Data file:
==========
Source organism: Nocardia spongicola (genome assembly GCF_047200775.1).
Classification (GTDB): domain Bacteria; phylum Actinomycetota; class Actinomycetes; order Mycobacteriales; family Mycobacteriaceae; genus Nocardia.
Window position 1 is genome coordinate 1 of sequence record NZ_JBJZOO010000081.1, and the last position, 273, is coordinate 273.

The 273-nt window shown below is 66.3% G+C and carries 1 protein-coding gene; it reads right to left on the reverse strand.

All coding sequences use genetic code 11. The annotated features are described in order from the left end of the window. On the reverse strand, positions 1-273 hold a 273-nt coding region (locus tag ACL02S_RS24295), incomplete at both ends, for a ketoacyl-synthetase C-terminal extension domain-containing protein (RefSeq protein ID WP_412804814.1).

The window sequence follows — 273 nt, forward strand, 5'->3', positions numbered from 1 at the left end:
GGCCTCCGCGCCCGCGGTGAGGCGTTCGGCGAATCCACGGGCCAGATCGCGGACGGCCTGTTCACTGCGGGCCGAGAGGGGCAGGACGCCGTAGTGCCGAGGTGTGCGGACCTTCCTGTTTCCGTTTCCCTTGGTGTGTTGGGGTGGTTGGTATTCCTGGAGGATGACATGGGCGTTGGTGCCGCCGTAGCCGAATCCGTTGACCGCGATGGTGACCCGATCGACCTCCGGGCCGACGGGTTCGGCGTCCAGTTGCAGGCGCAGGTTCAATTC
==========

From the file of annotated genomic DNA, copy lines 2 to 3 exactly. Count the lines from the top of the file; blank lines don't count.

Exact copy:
Classification (GTDB): domain Bacteria; phylum Actinomycetota; class Actinomycetes; order Mycobacteriales; family Mycobacteriaceae; genus Nocardia.
Window position 1 is genome coordinate 1 of sequence record NZ_JBJZOO010000081.1, and the last position, 273, is coordinate 273.